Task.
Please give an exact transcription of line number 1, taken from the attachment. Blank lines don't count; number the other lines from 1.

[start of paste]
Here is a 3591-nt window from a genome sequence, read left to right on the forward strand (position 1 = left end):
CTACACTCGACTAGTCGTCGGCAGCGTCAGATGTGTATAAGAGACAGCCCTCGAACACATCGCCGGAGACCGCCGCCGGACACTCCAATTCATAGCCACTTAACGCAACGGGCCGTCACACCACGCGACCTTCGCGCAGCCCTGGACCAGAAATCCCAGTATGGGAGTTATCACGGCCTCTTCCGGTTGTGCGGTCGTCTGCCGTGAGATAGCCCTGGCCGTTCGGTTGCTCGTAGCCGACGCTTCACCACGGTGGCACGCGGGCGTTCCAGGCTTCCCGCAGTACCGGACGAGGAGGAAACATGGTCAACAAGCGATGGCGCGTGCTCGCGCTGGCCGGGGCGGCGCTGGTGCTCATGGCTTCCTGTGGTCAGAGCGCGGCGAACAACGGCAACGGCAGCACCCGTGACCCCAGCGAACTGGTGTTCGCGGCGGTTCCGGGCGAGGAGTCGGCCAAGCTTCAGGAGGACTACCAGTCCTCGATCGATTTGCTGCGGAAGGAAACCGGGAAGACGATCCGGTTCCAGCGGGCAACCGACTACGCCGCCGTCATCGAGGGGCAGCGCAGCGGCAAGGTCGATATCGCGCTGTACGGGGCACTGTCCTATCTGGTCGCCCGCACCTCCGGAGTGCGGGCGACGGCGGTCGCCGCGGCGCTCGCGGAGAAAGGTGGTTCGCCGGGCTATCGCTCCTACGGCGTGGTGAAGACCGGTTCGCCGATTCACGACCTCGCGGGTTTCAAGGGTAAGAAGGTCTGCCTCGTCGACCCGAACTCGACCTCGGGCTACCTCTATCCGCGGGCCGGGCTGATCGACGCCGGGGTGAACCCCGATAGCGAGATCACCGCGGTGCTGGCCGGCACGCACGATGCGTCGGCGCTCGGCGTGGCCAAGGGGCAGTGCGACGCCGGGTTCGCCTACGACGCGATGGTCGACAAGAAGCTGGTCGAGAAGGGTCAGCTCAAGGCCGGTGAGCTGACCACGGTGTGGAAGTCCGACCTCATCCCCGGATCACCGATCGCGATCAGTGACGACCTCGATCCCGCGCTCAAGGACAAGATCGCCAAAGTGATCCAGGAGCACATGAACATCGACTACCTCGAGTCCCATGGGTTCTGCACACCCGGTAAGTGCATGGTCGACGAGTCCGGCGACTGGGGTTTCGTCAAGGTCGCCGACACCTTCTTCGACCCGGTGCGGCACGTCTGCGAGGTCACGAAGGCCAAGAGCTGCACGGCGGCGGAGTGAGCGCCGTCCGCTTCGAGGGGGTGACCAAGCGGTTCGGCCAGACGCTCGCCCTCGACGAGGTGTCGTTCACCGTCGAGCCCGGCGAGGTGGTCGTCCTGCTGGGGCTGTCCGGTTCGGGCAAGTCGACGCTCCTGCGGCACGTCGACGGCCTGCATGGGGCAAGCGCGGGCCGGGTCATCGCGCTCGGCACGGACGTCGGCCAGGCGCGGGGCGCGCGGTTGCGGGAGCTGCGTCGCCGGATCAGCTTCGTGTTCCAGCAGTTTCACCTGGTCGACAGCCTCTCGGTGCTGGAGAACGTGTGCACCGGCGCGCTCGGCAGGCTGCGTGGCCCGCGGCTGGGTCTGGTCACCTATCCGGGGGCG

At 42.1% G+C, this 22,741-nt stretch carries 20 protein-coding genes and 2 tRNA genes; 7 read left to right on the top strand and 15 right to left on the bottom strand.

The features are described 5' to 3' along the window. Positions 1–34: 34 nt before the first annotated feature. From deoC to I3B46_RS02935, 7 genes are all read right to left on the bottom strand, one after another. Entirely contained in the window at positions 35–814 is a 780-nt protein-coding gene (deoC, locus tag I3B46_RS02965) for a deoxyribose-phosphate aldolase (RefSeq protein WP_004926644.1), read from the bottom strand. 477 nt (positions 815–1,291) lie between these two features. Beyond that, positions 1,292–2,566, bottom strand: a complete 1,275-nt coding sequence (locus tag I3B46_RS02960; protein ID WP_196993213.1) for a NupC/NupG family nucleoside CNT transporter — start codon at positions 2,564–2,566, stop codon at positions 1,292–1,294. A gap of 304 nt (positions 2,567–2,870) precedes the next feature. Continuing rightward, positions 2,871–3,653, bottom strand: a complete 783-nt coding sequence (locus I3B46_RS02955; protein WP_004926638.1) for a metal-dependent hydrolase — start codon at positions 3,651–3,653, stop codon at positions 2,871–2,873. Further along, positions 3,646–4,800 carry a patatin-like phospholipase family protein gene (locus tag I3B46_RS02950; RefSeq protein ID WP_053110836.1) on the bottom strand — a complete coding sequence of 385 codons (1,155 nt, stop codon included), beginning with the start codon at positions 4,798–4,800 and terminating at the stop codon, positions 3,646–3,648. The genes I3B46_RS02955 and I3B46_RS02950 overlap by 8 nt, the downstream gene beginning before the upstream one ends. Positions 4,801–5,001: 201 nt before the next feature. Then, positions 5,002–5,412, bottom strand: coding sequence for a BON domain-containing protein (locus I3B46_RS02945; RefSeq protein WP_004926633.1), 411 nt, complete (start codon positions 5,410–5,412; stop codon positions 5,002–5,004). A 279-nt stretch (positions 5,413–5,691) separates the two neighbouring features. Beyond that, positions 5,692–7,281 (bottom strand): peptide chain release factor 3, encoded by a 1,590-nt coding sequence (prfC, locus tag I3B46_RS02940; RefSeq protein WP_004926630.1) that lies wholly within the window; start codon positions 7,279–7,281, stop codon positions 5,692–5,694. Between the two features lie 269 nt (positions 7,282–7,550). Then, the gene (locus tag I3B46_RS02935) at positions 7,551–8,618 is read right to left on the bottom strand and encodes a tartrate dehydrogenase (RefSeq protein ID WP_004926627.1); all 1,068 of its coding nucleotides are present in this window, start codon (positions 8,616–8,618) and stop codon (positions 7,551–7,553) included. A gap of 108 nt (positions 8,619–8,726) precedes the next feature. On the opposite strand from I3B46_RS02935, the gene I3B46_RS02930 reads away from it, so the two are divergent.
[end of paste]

Here is a 3591-nt window from a genome sequence, read left to right on the forward strand (position 1 = left end):